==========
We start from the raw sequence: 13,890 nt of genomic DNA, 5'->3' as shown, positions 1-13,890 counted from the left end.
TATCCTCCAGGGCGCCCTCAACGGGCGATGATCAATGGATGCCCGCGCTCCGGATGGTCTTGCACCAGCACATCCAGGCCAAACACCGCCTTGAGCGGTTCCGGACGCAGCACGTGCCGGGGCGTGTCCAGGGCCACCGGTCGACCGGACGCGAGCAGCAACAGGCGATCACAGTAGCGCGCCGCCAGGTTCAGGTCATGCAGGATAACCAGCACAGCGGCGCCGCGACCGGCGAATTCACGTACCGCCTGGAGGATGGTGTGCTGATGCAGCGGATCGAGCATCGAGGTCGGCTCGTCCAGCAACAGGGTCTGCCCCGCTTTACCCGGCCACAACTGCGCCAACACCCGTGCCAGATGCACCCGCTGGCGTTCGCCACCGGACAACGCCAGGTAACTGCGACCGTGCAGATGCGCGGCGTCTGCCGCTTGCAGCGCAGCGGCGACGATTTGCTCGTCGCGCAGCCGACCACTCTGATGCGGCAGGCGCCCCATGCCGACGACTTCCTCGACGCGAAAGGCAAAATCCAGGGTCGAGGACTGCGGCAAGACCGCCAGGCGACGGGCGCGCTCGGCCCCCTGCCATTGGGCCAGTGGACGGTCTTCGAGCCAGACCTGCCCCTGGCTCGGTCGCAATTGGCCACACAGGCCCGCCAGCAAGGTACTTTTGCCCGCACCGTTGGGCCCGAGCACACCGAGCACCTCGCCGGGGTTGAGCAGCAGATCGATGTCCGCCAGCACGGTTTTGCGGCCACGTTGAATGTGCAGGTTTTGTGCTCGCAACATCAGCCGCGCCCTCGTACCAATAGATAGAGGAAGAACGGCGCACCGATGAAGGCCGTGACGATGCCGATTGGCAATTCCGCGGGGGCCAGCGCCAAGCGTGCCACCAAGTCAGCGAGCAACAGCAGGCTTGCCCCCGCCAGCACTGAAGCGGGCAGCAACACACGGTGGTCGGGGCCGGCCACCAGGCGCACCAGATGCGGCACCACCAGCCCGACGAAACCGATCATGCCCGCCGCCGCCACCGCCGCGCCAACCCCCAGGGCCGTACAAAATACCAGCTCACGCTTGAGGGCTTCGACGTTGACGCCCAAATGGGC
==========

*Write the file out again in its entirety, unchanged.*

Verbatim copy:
We start from the raw sequence: 13,890 nt of genomic DNA, 5'->3' as shown, positions 1-13,890 counted from the left end.
TATCCTCCAGGGCGCCCTCAACGGGCGATGATCAATGGATGCCCGCGCTCCGGATGGTCTTGCACCAGCACATCCAGGCCAAACACCGCCTTGAGCGGTTCCGGACGCAGCACGTGCCGGGGCGTGTCCAGGGCCACCGGTCGACCGGACGCGAGCAGCAACAGGCGATCACAGTAGCGCGCCGCCAGGTTCAGGTCATGCAGGATAACCAGCACAGCGGCGCCGCGACCGGCGAATTCACGTACCGCCTGGAGGATGGTGTGCTGATGCAGCGGATCGAGCATCGAGGTCGGCTCGTCCAGCAACAGGGTCTGCCCCGCTTTACCCGGCCACAACTGCGCCAACACCCGTGCCAGATGCACCCGCTGGCGTTCGCCACCGGACAACGCCAGGTAACTGCGACCGTGCAGATGCGCGGCGTCTGCCGCTTGCAGCGCAGCGGCGACGATTTGCTCGTCGCGCAGCCGACCACTCTGATGCGGCAGGCGCCCCATGCCGACGACTTCCTCGACGCGAAAGGCAAAATCCAGGGTCGAGGACTGCGGCAAGACCGCCAGGCGACGGGCGCGCTCGGCCCCCTGCCATTGGGCCAGTGGACGGTCTTCGAGCCAGACCTGCCCCTGGCTCGGTCGCAATTGGCCACACAGGCCCGCCAGCAAGGTACTTTTGCCCGCACCGTTGGGCCCGAGCACACCGAGCACCTCGCCGGGGTTGAGCAGCAGATCGATGTCCGCCAGCACGGTTTTGCGGCCACGTTGAATGTGCAGGTTTTGTGCTCGCAACATCAGCCGCGCCCTCGTACCAATAGATAGAGGAAGAACGGCGCACCGATGAAGGCCGTGACGATGCCGATTGGCAATTCCGCGGGGGCCAGCGCCAAGCGTGCCACCAAGTCAGCGAGCAACAGCAGGCTTGCCCCCGCCAGCACTGAAGCGGGCAGCAACACACGGTGGTCGGGGCCGGCCACCAGGCGCACCAGATGCGGCACCACCAGCCCGACGAAACCGATCATGCCCGCCGCCGCCACCGCCGCGCCAACCCCCAGGGCCGTACAAAATACCAGCTCACGCTTGAGGGCTTCGACGTTGACGCCCAAATGGGC